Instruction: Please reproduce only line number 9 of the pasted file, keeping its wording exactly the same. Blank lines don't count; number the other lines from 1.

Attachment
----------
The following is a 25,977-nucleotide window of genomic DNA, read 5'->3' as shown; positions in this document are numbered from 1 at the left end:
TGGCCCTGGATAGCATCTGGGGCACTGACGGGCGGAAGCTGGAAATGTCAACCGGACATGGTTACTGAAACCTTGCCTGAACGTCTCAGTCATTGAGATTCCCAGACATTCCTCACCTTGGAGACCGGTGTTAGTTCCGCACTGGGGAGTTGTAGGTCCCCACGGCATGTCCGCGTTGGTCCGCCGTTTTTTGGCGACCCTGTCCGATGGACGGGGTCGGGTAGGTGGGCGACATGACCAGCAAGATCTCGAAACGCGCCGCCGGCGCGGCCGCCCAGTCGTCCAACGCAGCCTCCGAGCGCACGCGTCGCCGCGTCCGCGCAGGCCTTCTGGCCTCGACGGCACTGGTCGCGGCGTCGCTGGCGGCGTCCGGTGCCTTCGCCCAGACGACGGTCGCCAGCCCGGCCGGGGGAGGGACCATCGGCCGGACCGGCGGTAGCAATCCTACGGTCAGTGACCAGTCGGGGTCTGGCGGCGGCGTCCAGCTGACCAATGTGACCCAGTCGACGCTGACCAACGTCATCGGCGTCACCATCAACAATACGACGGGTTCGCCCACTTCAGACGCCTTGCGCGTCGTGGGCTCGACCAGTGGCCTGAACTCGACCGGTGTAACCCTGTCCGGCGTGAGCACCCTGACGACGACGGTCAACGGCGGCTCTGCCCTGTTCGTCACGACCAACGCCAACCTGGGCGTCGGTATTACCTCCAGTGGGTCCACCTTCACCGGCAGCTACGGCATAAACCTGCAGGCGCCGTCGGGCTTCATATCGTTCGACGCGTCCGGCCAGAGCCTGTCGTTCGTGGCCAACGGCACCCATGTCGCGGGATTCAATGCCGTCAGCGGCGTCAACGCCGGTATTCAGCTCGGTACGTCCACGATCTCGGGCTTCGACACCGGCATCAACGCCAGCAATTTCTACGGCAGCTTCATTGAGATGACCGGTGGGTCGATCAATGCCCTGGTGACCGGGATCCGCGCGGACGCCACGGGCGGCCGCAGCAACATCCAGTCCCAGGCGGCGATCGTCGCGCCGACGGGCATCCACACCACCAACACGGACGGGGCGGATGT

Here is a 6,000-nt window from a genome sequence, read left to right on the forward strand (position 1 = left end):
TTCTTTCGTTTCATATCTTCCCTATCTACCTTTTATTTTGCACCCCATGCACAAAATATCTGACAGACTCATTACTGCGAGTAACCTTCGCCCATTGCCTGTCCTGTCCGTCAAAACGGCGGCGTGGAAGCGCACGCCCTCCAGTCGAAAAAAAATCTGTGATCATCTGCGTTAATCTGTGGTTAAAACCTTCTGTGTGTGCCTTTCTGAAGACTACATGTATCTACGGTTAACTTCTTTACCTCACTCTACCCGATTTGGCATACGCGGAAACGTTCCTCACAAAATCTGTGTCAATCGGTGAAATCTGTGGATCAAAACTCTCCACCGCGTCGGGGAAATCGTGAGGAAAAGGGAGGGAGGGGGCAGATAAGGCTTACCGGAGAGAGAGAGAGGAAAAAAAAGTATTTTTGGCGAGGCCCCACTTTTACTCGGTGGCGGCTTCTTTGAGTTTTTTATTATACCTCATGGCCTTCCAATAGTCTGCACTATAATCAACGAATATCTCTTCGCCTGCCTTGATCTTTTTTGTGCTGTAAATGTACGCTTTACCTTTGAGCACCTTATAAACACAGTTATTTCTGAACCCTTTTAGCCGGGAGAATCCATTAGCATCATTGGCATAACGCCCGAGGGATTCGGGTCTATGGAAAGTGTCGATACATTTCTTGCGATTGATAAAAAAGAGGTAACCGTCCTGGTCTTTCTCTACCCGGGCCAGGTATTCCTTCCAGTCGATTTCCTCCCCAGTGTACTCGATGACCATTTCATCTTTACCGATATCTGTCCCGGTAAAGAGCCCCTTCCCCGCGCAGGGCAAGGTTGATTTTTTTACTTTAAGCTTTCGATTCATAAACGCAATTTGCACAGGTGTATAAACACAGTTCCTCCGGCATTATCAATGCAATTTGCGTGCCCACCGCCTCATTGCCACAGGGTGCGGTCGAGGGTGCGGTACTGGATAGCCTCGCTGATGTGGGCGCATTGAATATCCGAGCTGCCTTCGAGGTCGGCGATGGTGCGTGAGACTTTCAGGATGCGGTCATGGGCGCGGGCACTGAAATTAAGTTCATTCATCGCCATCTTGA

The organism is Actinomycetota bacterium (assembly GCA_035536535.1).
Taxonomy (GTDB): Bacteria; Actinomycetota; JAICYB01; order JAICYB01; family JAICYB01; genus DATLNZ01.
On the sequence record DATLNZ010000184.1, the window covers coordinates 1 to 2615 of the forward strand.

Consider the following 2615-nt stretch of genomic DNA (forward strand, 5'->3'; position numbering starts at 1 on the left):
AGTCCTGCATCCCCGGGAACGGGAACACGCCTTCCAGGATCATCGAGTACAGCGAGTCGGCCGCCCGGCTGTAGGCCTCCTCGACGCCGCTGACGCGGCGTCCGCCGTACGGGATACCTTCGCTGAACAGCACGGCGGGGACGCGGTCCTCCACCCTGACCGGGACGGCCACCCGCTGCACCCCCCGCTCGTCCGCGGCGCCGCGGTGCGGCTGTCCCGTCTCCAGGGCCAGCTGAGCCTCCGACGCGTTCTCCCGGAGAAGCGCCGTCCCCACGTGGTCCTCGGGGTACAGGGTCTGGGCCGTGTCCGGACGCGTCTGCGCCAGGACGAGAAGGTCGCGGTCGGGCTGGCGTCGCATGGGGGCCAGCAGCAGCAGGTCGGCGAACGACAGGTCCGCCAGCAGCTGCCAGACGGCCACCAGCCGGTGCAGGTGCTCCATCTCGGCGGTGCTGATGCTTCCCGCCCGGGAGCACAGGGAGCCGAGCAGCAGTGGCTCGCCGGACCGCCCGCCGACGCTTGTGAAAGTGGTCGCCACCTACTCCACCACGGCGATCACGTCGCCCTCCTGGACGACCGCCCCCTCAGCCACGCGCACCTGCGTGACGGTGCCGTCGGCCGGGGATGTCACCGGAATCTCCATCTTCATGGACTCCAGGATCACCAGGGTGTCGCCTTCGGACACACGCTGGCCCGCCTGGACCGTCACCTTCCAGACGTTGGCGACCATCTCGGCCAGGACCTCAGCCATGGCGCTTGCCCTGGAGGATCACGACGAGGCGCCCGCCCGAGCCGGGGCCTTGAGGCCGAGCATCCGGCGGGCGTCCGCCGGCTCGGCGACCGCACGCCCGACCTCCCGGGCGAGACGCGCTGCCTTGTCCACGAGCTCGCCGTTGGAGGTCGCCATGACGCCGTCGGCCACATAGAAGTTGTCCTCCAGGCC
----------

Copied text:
AGTCCTGCATCCCCGGGAACGGGAACACGCCTTCCAGGATCATCGAGTACAGCGAGTCGGCCGCCCGGCTGTAGGCCTCCTCGACGCCGCTGACGCGGCGTCCGCCGTACGGGATACCTTCGCTGAACAGCACGGCGGGGACGCGGTCCTCCACCCTGACCGGGACGGCCACCCGCTGCACCCCCCGCTCGTCCGCGGCGCCGCGGTGCGGCTGTCCCGTCTCCAGGGCCAGCTGAGCCTCCGACGCGTTCTCCCGGAGAAGCGCCGTCCCCACGTGGTCCTCGGGGTACAGGGTCTGGGCCGTGTCCGGACGCGTCTGCGCCAGGACGAGAAGGTCGCGGTCGGGCTGGCGTCGCATGGGGGCCAGCAGCAGCAGGTCGGCGAACGACAGGTCCGCCAGCAGCTGCCAGACGGCCACCAGCCGGTGCAGGTGCTCCATCTCGGCGGTGCTGATGCTTCCCGCCCGGGAGCACAGGGAGCCGAGCAGCAGTGGCTCGCCGGACCGCCCGCCGACGCTTGTGAAAGTGGTCGCCACCTACTCCACCACGGCGATCACGTCGCCCTCCTGGACGACCGCCCCCTCAGCCACGCGCACCTGCGTGACGGTGCCGTCGGCCGGGGATGTCACCGGAATCTCCATCTTCATGGACTCCAGGATCACCAGGGTGTCGCCTTCGGACACACGCTGGCCCGCCTGGACCGTCACCTTCCAGACGTTGGCGACCATCTCGGCCAGGACCTCAGCCATGGCGCTTGCCCTGGAGGATCACGACGAGGCGCCCGCCCGAGCCGGGGCCTTGAGGCCGAGCATCCGGCGGGCGTCCGCCGGCTCGGCGACCGCACGCCCGACCTCCCGGGCGAGACGCGCTGCCTTGTCCACGAGCTCGCCGTTGGAGGTCGCCATGACGCCGTCGGCCACATAGAAGTTGTCCTCCAGGCC